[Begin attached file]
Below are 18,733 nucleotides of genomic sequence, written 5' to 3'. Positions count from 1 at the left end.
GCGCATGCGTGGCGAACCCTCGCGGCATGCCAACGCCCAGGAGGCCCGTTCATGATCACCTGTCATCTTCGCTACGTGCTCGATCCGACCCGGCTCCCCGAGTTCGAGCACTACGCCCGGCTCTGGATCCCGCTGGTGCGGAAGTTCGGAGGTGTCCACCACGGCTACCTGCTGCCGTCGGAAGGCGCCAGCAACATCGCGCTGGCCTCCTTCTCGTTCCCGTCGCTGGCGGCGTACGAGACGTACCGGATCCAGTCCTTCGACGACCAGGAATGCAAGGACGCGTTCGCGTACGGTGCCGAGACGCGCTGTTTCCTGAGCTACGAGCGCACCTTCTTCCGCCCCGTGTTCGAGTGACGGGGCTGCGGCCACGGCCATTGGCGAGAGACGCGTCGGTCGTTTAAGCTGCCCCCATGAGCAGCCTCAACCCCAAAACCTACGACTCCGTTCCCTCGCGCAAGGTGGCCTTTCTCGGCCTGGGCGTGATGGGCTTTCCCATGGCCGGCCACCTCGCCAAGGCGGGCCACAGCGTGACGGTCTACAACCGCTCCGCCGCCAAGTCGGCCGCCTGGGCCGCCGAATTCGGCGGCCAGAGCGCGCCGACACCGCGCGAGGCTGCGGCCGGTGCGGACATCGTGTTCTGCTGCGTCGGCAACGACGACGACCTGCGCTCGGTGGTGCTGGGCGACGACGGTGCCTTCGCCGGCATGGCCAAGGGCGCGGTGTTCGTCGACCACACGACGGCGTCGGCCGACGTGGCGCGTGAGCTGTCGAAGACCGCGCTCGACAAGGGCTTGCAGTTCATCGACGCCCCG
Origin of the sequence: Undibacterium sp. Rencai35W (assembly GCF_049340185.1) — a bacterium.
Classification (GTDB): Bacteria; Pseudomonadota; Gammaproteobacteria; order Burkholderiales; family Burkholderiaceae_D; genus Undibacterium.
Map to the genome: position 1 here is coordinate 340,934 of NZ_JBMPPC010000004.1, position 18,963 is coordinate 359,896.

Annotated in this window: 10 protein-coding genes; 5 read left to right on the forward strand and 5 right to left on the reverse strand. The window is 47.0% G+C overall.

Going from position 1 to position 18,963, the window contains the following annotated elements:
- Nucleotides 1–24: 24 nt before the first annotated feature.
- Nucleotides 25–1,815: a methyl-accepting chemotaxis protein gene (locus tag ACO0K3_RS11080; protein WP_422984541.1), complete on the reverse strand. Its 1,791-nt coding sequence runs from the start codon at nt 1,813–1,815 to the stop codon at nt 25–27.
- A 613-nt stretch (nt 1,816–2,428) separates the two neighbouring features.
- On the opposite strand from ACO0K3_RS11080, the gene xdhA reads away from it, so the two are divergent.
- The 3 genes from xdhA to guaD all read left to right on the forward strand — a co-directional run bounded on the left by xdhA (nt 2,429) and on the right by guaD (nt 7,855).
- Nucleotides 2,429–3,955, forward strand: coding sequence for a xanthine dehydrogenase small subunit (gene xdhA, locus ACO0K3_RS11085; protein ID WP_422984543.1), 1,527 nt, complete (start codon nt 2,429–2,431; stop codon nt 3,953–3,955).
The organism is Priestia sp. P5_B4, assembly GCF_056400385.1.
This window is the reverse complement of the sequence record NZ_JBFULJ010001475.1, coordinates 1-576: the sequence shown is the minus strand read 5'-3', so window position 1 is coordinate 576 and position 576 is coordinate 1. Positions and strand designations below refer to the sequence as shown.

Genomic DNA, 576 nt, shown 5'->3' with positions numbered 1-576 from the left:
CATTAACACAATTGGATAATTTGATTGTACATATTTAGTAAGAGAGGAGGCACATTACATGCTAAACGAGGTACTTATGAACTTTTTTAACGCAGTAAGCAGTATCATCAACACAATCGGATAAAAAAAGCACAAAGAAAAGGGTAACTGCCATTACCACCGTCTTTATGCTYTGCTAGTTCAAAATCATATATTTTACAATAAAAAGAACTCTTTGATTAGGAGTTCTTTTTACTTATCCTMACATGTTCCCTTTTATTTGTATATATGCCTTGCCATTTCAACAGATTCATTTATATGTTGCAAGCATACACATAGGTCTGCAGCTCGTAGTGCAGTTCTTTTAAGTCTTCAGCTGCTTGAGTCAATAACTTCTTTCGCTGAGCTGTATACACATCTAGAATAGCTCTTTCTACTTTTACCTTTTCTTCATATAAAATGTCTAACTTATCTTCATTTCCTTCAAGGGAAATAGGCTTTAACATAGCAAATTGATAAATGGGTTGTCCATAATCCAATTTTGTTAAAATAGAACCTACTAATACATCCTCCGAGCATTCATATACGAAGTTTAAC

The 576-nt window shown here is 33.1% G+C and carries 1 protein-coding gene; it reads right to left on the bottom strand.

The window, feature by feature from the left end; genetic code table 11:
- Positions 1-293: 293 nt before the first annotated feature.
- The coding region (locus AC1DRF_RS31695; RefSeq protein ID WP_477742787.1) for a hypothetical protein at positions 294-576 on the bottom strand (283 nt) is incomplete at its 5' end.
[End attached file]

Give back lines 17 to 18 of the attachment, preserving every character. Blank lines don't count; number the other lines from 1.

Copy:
CATTAACACAATTGGATAATTTGATTGTACATATTTAGTAAGAGAGGAGGCACATTACATGCTAAACGAGGTACTTATGAACTTTTTTAACGCAGTAAGCAGTATCATCAACACAATCGGATAAAAAAAGCACAAAGAAAAGGGTAACTGCCATTACCACCGTCTTTATGCTYTGCTAGTTCAAAATCATATATTTTACAATAAAAAGAACTCTTTGATTAGGAGTTCTTTTTACTTATCCTMACATGTTCCCTTTTATTTGTATATATGCCTTGCCATTTCAACAGATTCATTTATATGTTGCAAGCATACACATAGGTCTGCAGCTCGTAGTGCAGTTCTTTTAAGTCTTCAGCTGCTTGAGTCAATAACTTCTTTCGCTGAGCTGTATACACATCTAGAATAGCTCTTTCTACTTTTACCTTTTCTTCATATAAAATGTCTAACTTATCTTCATTTCCTTCAAGGGAAATAGGCTTTAACATAGCAAATTGATAAATGGGTTGTCCATAATCCAATTTTGTTAAAATAGAACCTACTAATACATCCTCCGAGCATTCATATACGAAGTTTAAC

The 576-nt window shown here is 33.1% G+C and carries 1 protein-coding gene; it reads right to left on the bottom strand.